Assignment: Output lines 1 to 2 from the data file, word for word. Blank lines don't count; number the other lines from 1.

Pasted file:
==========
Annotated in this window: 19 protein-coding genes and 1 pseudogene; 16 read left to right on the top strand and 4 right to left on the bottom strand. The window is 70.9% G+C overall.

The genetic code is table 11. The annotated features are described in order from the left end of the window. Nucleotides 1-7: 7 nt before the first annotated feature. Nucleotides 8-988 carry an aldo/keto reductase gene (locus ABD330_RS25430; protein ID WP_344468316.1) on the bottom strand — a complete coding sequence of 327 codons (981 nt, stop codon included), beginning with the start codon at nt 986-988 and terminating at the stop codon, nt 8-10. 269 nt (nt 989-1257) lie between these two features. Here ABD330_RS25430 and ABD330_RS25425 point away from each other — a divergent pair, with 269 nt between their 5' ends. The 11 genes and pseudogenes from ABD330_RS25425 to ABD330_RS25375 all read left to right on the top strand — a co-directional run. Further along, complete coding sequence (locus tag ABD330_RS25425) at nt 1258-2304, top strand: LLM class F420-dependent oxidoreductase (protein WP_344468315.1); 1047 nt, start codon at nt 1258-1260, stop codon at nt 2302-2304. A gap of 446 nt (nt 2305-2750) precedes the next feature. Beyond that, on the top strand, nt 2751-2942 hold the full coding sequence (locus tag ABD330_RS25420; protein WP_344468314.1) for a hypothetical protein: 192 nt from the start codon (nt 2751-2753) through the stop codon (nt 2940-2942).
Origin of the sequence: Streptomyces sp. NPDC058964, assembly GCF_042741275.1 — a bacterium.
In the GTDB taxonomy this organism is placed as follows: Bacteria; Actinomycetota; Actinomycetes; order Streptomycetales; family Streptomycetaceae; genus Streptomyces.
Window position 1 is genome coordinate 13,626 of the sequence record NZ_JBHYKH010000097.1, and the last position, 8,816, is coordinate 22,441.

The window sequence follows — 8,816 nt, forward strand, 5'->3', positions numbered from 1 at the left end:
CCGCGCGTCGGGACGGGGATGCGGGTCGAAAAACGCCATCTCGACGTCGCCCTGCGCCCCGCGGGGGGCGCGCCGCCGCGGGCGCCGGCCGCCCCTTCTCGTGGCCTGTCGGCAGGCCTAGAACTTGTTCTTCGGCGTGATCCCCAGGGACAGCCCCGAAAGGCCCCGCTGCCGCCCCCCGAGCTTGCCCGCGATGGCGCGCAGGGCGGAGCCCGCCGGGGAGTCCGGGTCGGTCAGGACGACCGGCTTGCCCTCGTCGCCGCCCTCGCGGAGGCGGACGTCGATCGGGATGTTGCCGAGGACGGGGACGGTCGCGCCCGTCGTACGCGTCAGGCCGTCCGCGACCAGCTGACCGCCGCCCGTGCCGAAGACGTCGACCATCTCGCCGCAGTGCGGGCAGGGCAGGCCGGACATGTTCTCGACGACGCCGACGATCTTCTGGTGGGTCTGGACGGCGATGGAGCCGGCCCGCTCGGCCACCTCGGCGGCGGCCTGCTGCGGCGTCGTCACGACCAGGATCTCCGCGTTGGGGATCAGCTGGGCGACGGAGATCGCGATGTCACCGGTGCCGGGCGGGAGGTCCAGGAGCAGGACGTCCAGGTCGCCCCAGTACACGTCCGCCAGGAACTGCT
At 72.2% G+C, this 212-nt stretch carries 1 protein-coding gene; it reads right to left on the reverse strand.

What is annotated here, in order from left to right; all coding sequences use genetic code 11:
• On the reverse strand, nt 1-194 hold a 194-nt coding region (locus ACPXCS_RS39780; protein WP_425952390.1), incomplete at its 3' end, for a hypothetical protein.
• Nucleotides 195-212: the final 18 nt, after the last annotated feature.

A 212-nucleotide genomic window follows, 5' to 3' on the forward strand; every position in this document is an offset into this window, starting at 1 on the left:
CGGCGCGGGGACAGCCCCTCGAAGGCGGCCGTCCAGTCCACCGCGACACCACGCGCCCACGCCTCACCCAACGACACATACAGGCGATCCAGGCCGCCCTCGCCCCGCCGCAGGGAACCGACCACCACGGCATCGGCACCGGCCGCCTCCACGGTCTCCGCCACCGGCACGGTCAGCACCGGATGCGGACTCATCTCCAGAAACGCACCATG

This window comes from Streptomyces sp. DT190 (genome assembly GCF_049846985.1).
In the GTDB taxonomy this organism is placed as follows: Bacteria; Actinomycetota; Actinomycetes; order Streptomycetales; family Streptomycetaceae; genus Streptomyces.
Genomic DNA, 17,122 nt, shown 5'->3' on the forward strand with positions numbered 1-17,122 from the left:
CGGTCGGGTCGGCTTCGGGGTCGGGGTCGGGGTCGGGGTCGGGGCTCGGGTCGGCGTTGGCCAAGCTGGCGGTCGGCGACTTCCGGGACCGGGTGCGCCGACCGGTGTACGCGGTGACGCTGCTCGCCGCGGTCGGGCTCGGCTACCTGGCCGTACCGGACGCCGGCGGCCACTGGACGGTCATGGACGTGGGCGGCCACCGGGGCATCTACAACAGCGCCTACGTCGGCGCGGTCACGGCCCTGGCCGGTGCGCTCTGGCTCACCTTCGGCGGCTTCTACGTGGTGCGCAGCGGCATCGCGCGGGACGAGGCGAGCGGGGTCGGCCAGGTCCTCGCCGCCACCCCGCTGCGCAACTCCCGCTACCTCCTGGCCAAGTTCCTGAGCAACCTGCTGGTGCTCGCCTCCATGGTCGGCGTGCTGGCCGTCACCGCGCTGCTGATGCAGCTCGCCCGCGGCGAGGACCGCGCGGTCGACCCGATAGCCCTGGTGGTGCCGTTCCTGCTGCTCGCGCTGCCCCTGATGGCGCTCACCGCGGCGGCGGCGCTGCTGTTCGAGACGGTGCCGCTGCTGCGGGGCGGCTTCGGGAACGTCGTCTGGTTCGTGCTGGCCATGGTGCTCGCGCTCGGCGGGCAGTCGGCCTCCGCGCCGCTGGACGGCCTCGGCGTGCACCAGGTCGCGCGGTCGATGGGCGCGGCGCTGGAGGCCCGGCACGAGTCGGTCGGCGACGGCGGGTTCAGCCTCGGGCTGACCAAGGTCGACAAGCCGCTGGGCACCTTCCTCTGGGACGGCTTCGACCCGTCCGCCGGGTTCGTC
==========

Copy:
Annotated in this window: 19 protein-coding genes and 1 pseudogene; 16 read left to right on the top strand and 4 right to left on the bottom strand. The window is 70.9% G+C overall.

The genetic code is table 11. The annotated features are described in order from the left end of the window. Nucleotides 1-7: 7 nt before the first annotated feature. Nucleotides 8-988 carry an aldo/keto reductase gene (locus ABD330_RS25430; protein ID WP_344468316.1) on the bottom strand — a complete coding sequence of 327 codons (981 nt, stop codon included), beginning with the start codon at nt 986-988 and terminating at the stop codon, nt 8-10. 269 nt (nt 989-1257) lie between these two features. Here ABD330_RS25430 and ABD330_RS25425 point away from each other — a divergent pair, with 269 nt between their 5' ends. The 11 genes and pseudogenes from ABD330_RS25425 to ABD330_RS25375 all read left to right on the top strand — a co-directional run. Further along, complete coding sequence (locus tag ABD330_RS25425) at nt 1258-2304, top strand: LLM class F420-dependent oxidoreductase (protein WP_344468315.1); 1047 nt, start codon at nt 1258-1260, stop codon at nt 2302-2304. A gap of 446 nt (nt 2305-2750) precedes the next feature. Beyond that, on the top strand, nt 2751-2942 hold the full coding sequence (locus tag ABD330_RS25420; protein WP_344468314.1) for a hypothetical protein: 192 nt from the start codon (nt 2751-2753) through the stop codon (nt 2940-2942).